Lately there has been a lot of hubbub about employees using personal clouds in the work place causing data leaks so this article by Neeraj Periwal — on MSPMentor entitled “Three Ways to Block Dropbox in the Workplace” – caught our attention.
Periwal writes: “Given the security risks associated with the free version of Dropbox–such as its inability to protect shared links with passwords, expiration dates or download limits–business owners should understand the different ways they can block employees from using Dropbox in the workplace.” Periwal goes on to describe three ways companies can block personal clouds, such as Dropbox.
We all know that public, consumer-grade clouds in the workplace are a security risk. Putting important information into a not so secure cloud storage system is bound to have dire circumstances, including data leaks. Yet, despite the risks, employees continue to use them. So we agree with Periwal when it comes to blocking these dangerous clouds from the workplace. We also agree with him when he says “It is therefore imperative for small- and medium-size companies interested in giving their employees the flexibility of file sharing and syncing to adopt a secure, business-class solution.”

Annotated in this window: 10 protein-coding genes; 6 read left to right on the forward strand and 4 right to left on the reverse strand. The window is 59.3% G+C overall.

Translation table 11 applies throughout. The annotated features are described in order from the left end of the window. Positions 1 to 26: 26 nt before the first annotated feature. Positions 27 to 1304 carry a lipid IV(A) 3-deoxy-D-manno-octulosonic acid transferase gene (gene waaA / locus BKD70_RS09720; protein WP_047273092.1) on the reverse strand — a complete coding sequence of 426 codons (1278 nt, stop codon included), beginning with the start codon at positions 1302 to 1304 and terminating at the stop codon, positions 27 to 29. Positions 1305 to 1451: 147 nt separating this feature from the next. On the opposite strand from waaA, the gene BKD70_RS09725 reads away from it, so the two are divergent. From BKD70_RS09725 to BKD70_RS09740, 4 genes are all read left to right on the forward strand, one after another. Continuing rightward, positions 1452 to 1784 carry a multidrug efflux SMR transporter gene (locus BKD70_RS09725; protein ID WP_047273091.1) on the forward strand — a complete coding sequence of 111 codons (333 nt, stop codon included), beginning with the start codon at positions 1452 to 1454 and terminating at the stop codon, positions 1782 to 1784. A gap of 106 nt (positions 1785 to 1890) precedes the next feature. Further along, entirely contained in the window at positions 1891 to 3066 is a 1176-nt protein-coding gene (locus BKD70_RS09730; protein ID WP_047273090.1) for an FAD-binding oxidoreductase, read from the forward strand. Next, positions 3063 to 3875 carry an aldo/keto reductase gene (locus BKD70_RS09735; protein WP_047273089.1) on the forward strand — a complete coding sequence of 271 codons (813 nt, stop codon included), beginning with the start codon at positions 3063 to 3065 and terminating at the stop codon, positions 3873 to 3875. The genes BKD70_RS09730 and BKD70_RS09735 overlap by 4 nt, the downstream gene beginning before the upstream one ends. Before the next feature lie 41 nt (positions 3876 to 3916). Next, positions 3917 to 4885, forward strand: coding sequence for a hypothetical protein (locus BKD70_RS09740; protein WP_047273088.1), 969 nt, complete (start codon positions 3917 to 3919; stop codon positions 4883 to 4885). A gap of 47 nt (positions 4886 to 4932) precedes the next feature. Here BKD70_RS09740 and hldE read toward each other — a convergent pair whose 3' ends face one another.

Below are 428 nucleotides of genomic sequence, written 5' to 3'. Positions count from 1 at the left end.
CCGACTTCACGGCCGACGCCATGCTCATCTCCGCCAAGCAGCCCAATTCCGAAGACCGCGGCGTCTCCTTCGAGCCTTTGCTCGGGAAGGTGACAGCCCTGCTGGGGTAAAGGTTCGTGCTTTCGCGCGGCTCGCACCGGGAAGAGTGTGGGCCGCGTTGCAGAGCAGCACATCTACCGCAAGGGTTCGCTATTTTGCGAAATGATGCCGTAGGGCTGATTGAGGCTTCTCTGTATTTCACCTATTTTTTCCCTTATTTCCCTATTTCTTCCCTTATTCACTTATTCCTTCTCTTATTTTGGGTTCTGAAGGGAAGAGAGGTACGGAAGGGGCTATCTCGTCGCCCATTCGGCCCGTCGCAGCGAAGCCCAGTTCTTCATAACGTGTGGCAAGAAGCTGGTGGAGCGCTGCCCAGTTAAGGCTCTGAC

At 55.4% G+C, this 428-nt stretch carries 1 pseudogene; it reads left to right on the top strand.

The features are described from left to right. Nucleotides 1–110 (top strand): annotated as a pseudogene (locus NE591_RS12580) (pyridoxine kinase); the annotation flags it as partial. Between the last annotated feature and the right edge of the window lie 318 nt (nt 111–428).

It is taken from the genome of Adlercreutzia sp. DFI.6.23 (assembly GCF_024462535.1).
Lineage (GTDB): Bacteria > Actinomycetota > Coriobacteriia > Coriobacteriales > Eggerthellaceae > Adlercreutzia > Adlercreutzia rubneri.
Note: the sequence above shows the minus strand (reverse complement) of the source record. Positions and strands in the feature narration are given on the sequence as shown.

While it is important to block these insecure services, it is equally important that these companies give their employees a secure alternative. Otherwise, employees will find a way around almost any obstacle to get their job done. The alternative should be one that puts IT in control, allowing them to track data usage – and even to restrict what files can be shared, when, where and by whom.
File sync and share is an important part of business life and it’s here to stay, but businesses must make sure they have a safe, easy-to-use alternative.